10 Questions With...Margaret Feinberg
What authors have influenced your writing &/or your spiritual life?
I love great writing and storytelling wherever they can be found, especially when it’s in a fab magazine like The New Yorker. I read pretty much anything and everything that’s nonfiction—even the back of cereal boxes. But when it comes to growing spiritually, I tend to read Bible commentaries and biographies. Overall, I also consider myself a boutique reader. One recent title that I fell in love with is Jesus and the Eskimos by Fred Savor. You can’t even buy it on amazon—now that’s a treasure! It’s the story of how the Eskimos discovered the news that the Father of All Lights was coming even before the first missionaries arrived in Alaska. It’s a fascinating read of God revealing himself to a remote people. Those kinds of books serve as a tangible reminder to me that God is very real, active and engaged in our world.
You have been recruited to do a commercial for Alaskan tourism. What might be the top 2-3 reasons people should visit Alaska?
First, don’t wait! Far too many people wait until their too old to really enjoy Alaska. When you’re 75, it’s hard to hike, kayak and play in the wild beauty of this land. So visit while you’re young! Why come? Because of the rugged beauty, the plentiful wildlife (including bald eagles, seals, and bears—oh my!), and you’ll regret it if you don’t.
You write in your book that the question “what the heck am I going to do with my life” is one of the greatest questions we can ask ourselves. Do you think this is a recent phenomenon, one that has faced only the last few generations, or do you think it has always been a great struggle?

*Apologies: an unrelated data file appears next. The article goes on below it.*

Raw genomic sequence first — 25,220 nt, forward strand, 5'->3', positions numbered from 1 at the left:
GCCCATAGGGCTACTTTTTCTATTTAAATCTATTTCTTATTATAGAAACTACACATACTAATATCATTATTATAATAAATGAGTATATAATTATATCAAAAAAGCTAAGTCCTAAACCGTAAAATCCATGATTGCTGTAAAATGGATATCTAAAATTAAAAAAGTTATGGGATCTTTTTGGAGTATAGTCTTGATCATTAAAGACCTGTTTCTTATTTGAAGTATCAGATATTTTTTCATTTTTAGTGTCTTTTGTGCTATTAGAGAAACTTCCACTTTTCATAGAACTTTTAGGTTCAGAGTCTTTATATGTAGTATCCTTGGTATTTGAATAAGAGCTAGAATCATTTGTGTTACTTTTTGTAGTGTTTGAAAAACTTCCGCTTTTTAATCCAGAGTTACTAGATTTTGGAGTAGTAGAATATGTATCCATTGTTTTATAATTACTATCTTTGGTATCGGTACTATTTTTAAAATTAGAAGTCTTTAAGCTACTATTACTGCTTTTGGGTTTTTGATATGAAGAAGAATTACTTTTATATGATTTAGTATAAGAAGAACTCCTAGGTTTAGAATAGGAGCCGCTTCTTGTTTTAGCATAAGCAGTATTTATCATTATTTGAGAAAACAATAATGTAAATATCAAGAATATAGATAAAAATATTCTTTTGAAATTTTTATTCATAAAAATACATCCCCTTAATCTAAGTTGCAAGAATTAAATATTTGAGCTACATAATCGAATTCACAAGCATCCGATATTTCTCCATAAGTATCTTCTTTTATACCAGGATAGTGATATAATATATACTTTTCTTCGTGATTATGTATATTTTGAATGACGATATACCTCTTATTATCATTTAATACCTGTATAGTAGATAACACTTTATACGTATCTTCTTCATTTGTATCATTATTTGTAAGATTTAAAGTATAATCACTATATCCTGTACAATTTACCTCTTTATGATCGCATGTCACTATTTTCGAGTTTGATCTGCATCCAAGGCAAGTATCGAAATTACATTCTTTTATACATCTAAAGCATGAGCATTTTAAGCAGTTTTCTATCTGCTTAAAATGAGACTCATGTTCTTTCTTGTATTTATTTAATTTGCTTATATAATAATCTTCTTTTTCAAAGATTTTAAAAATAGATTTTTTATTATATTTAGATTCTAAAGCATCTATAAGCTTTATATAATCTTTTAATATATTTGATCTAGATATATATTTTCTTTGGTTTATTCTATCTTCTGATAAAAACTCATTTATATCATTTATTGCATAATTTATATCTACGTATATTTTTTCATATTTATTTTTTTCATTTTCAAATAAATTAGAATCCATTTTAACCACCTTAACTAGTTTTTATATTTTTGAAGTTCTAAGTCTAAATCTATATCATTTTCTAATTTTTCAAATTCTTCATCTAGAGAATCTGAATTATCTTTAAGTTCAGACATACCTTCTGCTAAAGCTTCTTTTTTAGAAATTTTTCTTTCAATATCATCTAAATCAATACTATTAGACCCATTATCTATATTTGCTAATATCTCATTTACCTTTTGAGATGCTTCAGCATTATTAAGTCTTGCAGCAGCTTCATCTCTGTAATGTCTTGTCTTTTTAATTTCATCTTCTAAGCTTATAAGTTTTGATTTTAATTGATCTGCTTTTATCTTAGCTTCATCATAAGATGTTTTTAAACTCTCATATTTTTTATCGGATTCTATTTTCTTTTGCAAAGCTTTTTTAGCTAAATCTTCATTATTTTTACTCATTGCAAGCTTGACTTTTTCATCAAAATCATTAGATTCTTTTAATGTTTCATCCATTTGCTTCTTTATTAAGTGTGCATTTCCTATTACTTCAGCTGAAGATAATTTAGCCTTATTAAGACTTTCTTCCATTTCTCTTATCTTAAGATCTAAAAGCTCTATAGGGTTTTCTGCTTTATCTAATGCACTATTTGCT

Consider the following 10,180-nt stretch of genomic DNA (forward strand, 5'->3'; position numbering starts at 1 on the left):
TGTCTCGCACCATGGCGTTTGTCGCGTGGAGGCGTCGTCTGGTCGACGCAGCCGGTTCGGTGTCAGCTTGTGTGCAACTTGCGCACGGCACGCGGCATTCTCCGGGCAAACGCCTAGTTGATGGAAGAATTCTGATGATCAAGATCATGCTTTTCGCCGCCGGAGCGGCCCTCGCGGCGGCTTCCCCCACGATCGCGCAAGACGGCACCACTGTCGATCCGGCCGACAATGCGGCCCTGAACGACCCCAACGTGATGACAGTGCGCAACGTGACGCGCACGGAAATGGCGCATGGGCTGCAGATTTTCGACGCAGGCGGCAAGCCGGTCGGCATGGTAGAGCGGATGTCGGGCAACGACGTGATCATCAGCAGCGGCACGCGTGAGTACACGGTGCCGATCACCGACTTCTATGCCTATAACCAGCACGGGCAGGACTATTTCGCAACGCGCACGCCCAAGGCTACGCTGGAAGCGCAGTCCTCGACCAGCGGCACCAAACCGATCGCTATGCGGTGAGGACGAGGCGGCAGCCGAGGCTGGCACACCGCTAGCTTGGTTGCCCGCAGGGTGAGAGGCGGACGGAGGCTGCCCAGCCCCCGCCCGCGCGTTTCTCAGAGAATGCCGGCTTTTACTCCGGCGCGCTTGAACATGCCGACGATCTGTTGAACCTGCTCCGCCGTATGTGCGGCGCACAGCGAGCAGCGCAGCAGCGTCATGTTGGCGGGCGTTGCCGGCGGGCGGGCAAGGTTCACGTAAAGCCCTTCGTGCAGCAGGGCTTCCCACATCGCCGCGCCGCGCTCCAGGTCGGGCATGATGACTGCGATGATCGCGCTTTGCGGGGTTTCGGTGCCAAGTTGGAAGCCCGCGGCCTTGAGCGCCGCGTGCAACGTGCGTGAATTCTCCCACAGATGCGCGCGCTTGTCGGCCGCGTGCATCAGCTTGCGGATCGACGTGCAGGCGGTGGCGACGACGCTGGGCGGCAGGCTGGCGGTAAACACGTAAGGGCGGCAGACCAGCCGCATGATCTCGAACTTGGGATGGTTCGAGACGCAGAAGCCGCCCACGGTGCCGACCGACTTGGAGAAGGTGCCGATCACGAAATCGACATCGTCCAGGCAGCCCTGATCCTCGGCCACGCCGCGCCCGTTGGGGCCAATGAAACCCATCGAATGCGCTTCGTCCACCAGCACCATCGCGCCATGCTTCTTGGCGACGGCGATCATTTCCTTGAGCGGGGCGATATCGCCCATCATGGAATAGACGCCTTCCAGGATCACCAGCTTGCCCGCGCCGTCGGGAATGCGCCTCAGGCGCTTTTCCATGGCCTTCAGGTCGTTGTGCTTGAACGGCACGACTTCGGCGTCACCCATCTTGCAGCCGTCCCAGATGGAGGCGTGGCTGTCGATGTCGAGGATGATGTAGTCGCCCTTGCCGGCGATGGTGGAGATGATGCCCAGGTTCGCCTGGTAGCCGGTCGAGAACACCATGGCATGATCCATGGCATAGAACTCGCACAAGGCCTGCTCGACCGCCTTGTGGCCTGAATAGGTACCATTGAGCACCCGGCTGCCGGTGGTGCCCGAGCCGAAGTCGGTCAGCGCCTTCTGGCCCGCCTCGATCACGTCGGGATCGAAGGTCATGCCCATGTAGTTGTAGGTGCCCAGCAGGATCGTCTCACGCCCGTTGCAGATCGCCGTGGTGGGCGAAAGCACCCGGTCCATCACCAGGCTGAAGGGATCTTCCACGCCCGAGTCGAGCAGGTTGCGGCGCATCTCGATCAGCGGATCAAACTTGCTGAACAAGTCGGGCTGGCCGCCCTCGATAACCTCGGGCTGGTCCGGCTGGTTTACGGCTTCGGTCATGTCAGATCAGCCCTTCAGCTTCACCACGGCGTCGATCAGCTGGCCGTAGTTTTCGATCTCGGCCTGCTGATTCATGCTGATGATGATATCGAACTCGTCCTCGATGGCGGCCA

I think the very nature of the question has changed over the last thirty years. A few decades ago people looked at a job as a source of income. Today, people look at a job as a source of meaning for their lives. We want our 9 to 5 to include purpose, the opportunity to use our gifts and talents, and the chance to make a difference along with a hefty paycheck if possible. So the struggle has largely shifted and intensified for our generation.
Who or what helped you in the area of figuring out “what the heck you were going to do with your life”?
Friends and family members asking hard, reflective questions helped a lot—which is why I include so many of them throughout the book. One of the best is simply, If you could do anything with your life and time and money weren’t issues, what would you want to do? Now, what’s stopping you from doing it? There’s a lot of mileage that can come from that kind of introspection especially when coupled with prayer.
What suggestions would you give to older generations in trying to relate with & reach out to that twentysomething generation?
We need you! You have no idea how much we need you. The question of our age is not, What if Jesus comes back tomorrow? But What if He does not? What are you doing to mentor us? To love on us? To raise us up as the generation that will take the Gospel forward? We need you in our lives. Ask us over to lunch after church on Sunday. Invite us to work out with you at the gym. Welcome us into your lives, your families and your communities—it’s through relationship that we grow and learn and along the way you might be surprised what we can teach you.